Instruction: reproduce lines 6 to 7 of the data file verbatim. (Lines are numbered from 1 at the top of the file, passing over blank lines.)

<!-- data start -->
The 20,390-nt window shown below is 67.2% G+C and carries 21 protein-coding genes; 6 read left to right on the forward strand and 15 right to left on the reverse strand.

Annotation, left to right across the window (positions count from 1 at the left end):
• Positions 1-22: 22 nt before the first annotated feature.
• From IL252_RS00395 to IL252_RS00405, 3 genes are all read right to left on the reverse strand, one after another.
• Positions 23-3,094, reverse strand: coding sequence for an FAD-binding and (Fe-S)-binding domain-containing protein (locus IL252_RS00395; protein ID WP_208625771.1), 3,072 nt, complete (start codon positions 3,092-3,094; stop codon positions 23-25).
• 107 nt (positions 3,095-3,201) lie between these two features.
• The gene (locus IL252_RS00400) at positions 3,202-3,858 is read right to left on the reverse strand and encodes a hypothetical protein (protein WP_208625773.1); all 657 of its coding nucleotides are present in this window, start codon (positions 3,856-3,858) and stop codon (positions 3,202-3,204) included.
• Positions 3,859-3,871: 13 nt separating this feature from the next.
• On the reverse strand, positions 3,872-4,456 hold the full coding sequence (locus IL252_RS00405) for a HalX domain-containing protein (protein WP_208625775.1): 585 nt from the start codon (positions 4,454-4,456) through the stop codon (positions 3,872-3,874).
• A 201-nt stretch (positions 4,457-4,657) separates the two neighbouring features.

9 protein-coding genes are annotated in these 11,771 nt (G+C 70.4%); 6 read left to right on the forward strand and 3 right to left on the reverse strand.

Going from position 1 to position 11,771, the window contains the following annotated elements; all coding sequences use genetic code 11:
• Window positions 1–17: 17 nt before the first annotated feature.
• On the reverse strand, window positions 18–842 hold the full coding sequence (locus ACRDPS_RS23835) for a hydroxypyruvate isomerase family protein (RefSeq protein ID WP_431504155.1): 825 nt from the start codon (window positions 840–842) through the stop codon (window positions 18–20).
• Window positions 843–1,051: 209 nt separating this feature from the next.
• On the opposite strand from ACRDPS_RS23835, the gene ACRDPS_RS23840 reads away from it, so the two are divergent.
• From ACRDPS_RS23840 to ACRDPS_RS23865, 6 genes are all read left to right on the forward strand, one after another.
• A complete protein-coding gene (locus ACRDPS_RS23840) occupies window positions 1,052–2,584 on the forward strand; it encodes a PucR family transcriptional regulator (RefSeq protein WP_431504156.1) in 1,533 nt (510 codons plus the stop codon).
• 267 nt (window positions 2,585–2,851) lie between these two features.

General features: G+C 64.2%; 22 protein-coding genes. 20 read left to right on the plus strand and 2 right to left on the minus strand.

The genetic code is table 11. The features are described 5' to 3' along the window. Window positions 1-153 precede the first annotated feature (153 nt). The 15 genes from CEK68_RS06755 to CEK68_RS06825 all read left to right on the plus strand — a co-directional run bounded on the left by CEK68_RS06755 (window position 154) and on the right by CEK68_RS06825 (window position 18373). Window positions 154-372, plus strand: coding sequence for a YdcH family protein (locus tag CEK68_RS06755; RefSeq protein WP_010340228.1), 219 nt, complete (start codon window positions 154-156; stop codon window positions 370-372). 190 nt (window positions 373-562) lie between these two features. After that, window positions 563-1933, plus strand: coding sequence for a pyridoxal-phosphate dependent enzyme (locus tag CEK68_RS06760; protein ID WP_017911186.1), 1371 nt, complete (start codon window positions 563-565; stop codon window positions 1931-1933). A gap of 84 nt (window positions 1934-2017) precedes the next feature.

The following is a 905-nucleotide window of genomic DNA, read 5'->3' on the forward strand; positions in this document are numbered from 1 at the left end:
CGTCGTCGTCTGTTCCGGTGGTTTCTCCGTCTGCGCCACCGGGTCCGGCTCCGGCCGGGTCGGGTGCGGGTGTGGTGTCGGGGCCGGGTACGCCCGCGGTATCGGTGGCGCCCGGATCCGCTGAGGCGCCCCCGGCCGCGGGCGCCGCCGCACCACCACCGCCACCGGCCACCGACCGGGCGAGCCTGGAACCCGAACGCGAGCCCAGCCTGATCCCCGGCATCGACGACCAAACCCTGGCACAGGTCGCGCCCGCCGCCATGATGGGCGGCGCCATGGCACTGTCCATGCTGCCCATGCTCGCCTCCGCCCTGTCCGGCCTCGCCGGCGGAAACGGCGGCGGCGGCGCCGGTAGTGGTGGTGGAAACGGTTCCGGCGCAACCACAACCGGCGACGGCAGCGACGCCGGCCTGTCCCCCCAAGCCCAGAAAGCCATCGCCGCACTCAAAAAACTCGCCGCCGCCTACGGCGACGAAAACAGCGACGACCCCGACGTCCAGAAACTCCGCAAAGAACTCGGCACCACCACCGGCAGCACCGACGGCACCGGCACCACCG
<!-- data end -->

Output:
• 107 nt (positions 3,095-3,201) lie between these two features.
• The gene (locus IL252_RS00400) at positions 3,202-3,858 is read right to left on the reverse strand and encodes a hypothetical protein (protein WP_208625773.1); all 657 of its coding nucleotides are present in this window, start codon (positions 3,856-3,858) and stop codon (positions 3,202-3,204) included.